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I have to admit. I only wanted to come to Peru to hike the Inca Trail and see Machu Picchu.

I didn’t have much interest in indigenous life, local customs, gnawing on cooked rats wearing crowns or literally crapping my way around the country.

I really had NO interest in Peru in general but was so glad I had joined this tour and was able to see and experience more than just Macchu. Sure, I wasn’t going to love everything I did.

But that’s all part of travel. Travel is 50% experiencing other cultures and 50% appreciation of home.

As I crouch over my laptop at 5:30 in the morning in my freezing bedroom, desperately searching for a hat to cover my frozen ears, recapping my adventure, I realize I am the Cynical Traveller.

I am a cynical person in general, looking hard for something, anything to poke fun of. Making sure the glass is always half empty. And I’m fine with that.

Why not poke fun of other countries and not just my own??

The day before we started the trail, we spent time at the ruins at Ollantaytambo, which was built as the personal estate for Emperor Pachacuti.

That’s all I felt like Wikipedia-ing.

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Uh oh! We were winded after only 15 steps! This wasn’t a good sign for the 26 miles of Incan steps we would soon be traversing.

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I was still not feeling well at dinner, which took about 76 hours to finally arrive after we ordered. Captain’s pizza was cold so she asked our tour leader, Fernando, if they could reheat it.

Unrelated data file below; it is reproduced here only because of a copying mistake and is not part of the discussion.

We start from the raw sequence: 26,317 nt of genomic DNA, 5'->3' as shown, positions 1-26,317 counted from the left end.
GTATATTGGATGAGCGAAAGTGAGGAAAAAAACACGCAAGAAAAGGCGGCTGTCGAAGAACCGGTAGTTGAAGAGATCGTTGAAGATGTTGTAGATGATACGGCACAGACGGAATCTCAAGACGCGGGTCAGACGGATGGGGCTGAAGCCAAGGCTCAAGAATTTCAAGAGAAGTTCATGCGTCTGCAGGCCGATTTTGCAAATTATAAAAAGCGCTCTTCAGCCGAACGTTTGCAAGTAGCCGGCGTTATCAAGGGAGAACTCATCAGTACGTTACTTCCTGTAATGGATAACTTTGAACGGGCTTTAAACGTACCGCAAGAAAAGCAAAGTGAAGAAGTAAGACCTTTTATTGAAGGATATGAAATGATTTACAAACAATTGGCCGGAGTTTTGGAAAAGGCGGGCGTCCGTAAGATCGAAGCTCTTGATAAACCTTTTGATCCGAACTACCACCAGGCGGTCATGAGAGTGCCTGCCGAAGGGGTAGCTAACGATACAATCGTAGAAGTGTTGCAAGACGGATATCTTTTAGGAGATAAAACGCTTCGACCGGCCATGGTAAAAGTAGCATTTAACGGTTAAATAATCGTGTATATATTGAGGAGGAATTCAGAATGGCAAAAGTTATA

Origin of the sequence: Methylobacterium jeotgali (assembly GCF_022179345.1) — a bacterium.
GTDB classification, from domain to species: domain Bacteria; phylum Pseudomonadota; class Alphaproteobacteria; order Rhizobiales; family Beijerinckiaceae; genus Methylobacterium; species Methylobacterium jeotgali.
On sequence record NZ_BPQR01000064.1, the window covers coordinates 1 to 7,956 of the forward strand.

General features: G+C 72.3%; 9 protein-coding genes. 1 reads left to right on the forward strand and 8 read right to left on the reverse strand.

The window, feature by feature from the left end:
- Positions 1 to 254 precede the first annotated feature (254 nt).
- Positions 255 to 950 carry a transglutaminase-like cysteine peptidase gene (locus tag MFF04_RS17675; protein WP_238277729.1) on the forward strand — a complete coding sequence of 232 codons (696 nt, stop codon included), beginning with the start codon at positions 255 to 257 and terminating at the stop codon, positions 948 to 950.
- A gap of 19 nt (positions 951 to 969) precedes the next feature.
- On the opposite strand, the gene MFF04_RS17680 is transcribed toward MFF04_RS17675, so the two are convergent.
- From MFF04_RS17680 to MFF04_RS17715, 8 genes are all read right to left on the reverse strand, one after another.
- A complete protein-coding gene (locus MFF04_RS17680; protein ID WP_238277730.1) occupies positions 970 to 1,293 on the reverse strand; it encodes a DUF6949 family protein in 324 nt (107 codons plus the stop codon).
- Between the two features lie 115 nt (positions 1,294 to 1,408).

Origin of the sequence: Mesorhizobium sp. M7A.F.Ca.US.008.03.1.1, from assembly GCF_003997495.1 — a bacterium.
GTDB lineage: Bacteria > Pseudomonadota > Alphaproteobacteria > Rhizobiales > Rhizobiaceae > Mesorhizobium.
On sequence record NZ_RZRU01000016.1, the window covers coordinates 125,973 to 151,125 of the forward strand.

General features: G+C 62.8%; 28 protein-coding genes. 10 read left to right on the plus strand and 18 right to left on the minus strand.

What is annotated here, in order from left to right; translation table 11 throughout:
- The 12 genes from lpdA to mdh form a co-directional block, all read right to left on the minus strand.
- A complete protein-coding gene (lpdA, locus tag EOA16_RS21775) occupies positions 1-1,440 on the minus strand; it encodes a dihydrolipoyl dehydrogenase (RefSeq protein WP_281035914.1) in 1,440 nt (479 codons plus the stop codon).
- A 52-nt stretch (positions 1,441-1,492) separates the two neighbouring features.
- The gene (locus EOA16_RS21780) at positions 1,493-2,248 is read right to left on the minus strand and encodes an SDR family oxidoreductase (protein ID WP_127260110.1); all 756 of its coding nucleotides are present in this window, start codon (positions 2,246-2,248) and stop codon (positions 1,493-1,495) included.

Instead, he grabbed the pizza and shoved it in the brick oven himself! Captain commented that his tip was slowly increasing.

This was a Lomo Saltado sandwich (A Peruvian beef dish encorporating Asian flavors)

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We began the Inca Trail early Sunday morning. It all started inocuously enough. A flat, rocky path. My walking sticks in hand (borrowed from someone who had decided she was too ill to be able to complete the four day trek – Thanks Jen!)

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We took a break at this really great vista, overlooking some more Incan terraces. Instead of taking a picture of it, I took a picture of the animals we found there.

We originally thought this horse was dead, as A.K. and myself snuck over to poke it’s corpse.

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This cow clearly was on a Quinoa soup only diet!

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One of the lovely Squat toilets we had become accustomed to. Leg muscles required, people!

I don’t know how old people relieve themselves in Peru, I seriously don’t!

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When we stopped for lunch in someone’s back yard, we got our first taste of what every meal was to look like for the next four days. The porters would set up this tent and cook us soup and meat and rice and bread.

It was actually not bad. The Garlic bread bits they made were fantastic.

Here’s us escaping the rain.

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Here’s us chewing on a little something to help with altitude sickness!

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Here’s a group shot of all the porters who helped us throughout our journey, carrying EVERYTHING on their backs while running past us on the slippery, treacherous Incan steps wearing rubber sandals!

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Here’s how we slept each night. The tents began to smell after day 2 due to lots of rain and people not bathing.

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Until tomorrow folks!

peru nigh